The Secret Archives of the Vatican

History of the Secret Archives

Vatican Secret Archives

When one thinks of the Vatican Secret Archives, images of mysterious documents and hidden secrets are conjured up, however this may not be entirely all that can be found in one of the grandest collection of historical documents. The Archives translates in Latin to Archivum Secretum but contrary to popular belief actually has little to do with the English meaning of the word ‘secret’. In fact, the Latin word ‘secretum’ refers more to something being private or personal rather than mysterious. The Pope owns the archives till his death or resignation, whic houses notable letters and documents dating back to the 8th century. The Secret Archives is home to the largest collection of Catholic books, documents and doctrine in the world, and boasts letters from famous figures such as Abraham Lincoln and Mary Queen of Scots.

Who can visit the archives?

In 1881, Pope Leo XIII opened the archives to only serious scholars, believing that common people shouldn’t be allowed to view the notes exchanged and written by nobility or the Holy See. This meant that amateur historians nor students could ever view the documents. Scholars are to have their credentials renewed every 6 months and are only permitted to view up to 3 folders a day by choosing from a catalogue of items written in Italian or Latin. No photography is allowed in the study rooms so most spend their time writing up notes on a computer.

To mark the 400th anniversary of the beginning of the collection of the Vatican Secret Archives in 2012, an exhibition called Lux in Arcana was opened to curious members of the public who could view 100 documents. While this only scratches the surface of the 80 kilometre of shelves in the archives, it was still a momentous occasion.

The current Pope Francis has proclaimed that next year the Vatican will be allowing access of documents found in the Secret Archives relating to Pope Pius XII and his connection to Hitler through World War II. This comes after much scrutiny that Pope Pius XII was working with the Nazi’s and the  controversial silence from the Pope on the persecution of Jews at the hands of Hitler.

What can be found in the secret archives?

Last letter from Mary Queen of Scots

Notes from the trial against the 17th century scientist Galileo who like many in his field were beginning to question the Church’s view that the Earth did not move are housed in the archives. A trial that led to Galileo being put under house arrest for the rest of his days.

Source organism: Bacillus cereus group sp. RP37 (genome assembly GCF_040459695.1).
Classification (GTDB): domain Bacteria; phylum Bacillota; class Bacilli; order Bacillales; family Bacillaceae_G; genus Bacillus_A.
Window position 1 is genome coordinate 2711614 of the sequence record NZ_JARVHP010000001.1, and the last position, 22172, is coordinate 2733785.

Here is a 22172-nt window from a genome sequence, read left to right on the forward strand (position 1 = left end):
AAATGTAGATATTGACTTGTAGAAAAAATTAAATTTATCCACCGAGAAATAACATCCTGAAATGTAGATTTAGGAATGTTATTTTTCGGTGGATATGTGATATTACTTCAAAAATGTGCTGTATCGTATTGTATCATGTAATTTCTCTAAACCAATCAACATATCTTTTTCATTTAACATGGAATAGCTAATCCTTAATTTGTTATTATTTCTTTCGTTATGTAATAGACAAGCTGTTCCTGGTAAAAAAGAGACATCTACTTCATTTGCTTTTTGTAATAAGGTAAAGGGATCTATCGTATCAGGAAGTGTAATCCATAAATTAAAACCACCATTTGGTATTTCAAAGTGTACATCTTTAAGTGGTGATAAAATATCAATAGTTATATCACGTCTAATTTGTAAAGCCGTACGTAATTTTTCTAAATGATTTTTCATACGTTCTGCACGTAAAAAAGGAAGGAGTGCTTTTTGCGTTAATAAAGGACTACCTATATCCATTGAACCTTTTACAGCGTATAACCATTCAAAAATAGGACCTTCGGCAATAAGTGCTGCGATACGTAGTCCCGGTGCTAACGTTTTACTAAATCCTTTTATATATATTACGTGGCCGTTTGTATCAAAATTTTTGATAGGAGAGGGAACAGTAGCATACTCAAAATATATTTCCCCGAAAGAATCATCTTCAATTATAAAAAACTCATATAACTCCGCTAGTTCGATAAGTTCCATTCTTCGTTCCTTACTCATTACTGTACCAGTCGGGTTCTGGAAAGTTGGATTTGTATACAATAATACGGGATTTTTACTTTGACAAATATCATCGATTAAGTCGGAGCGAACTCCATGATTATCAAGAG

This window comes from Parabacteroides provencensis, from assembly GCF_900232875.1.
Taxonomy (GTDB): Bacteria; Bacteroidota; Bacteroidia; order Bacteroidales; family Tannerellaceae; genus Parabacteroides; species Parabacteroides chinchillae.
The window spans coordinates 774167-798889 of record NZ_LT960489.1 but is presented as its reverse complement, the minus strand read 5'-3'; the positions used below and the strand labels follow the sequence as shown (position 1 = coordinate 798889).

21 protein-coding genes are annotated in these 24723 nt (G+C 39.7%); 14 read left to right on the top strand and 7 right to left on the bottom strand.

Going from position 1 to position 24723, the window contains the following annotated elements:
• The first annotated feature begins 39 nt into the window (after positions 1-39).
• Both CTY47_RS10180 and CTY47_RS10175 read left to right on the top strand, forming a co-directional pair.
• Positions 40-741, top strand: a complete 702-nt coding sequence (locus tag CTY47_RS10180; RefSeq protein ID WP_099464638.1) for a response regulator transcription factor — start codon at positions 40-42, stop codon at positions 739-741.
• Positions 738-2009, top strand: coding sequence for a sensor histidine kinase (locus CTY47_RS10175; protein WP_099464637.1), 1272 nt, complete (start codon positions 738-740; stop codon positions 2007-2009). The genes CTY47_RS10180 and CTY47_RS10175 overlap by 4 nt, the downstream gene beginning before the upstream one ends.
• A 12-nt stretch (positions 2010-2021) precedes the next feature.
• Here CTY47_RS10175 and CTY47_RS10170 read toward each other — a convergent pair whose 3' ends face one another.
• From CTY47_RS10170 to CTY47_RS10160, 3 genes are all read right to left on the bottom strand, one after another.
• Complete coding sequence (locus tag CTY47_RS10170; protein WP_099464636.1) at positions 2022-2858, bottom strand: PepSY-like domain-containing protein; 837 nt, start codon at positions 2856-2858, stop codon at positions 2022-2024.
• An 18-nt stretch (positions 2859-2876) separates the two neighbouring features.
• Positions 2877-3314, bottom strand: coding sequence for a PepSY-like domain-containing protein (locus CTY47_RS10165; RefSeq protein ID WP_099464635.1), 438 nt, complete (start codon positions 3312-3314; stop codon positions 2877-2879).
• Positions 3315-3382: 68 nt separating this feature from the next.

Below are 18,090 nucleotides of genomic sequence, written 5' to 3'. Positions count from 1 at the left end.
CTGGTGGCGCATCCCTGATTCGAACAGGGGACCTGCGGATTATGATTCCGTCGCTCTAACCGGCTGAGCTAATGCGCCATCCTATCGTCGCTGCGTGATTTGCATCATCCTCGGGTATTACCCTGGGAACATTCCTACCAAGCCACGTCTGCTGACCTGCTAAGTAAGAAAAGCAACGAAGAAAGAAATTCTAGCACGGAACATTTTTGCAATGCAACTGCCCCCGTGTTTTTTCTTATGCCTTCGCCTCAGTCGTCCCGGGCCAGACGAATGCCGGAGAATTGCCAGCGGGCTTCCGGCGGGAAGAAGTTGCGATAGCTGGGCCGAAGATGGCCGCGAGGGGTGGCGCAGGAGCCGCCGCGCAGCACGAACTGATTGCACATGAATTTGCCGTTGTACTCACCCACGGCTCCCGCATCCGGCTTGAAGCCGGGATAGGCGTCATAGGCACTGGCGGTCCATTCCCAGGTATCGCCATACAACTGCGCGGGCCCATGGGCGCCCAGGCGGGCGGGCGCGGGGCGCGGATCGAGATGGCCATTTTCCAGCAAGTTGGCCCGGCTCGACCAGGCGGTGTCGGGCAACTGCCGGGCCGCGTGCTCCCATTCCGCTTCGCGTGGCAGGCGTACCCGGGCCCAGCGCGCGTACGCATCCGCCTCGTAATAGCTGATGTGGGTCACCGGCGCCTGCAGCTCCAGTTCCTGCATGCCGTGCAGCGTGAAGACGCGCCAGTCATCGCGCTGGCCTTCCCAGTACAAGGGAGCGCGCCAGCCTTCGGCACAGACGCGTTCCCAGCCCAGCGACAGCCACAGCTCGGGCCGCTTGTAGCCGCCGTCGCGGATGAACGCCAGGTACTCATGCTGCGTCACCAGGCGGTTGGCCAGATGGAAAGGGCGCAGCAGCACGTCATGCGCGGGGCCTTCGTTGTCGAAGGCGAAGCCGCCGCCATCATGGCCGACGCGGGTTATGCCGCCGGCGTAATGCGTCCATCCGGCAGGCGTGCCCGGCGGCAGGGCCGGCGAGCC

The Papal Bull written by Pope Leo X excommunicating Martin Luther from the Catholic Church. A direct result of Luther’s 95 Theses which set out to condemn the practices of the Church. The impact of this was the Reformation period, leading to the creation of the Lutheran Church.

A plea from Mary Queen of Scots months before her execution, asking for Pope Sixtus V to assist in helping her not lose her life and to free her of the prison cell she was in. As the Pope decided not to intervene, she was executed in 1587.

The oldest document in the existence of the archives is on a loose parchment page, indicating a donation to a church in Venice from 809 CE.

A Papal Bull from 1493 written by Alexander VI who splits the new world, giving Spain more control of other lands and effectively splitting Spain and Portugal.

The most famous letter in the archives is the request of Henry VIII who needed an annulment from wife Catherine of Aragon so that he could marry Anne Boleyn. The letter was supported by the signatures of 85 clergymen, including the Archbishop of Canterbury however the Pope denied the request which was worded as a direct threat to the Church. Indeed, after the request was not approved, Henry VIII began the Church of England, giving himself a divorce.

Other secret rooms in the Vatican that you can see today

Vatican Grottoes

While the majority of us won’t be able to see the Vatican Secret Archives in our lifetime, there are some lesser known areas of the Vatican that you can visit instead. St. Peter’s Tomb for example, which is in the Vatican Necropolis. Many don’t realise that you are able to visit the Necropolis which holds tombs from Christians and Pagans from when Constantine’s first temple rested on the site. You’ll need to contact the excavations office to see on what days they are allowing the general public access, however its well worth a visit.

The Vatican Grottoes are open at all times and includes the tombs of saints, monarchs and Popes that have passed through the Catholic Church. Many don’t realise that you can access this area however it’s nicely located right below the basilica itself.

One of the nicest altars in the Vatican is the altar of the crucifixion of St Peter. It is supposedly the area in which St. Peter was crucified upside down making it a special and iconic must-see sight.

The Bramante Staircase is another of the special areas where it’s only opened to some visitors, and you’ll have to take a tour to be granted access. The modern Bramante Staircase, a double helix in design was constructed in 1932 and is a beautiful replica of the 1505 original named after architect Donato Bramante.

Another usually off-limits room is the Niccoline Chapel, only accessible on certain tours in the Apostolic Palace. With frescoes lining the small room from floor to ceiling by Fra Angelico.

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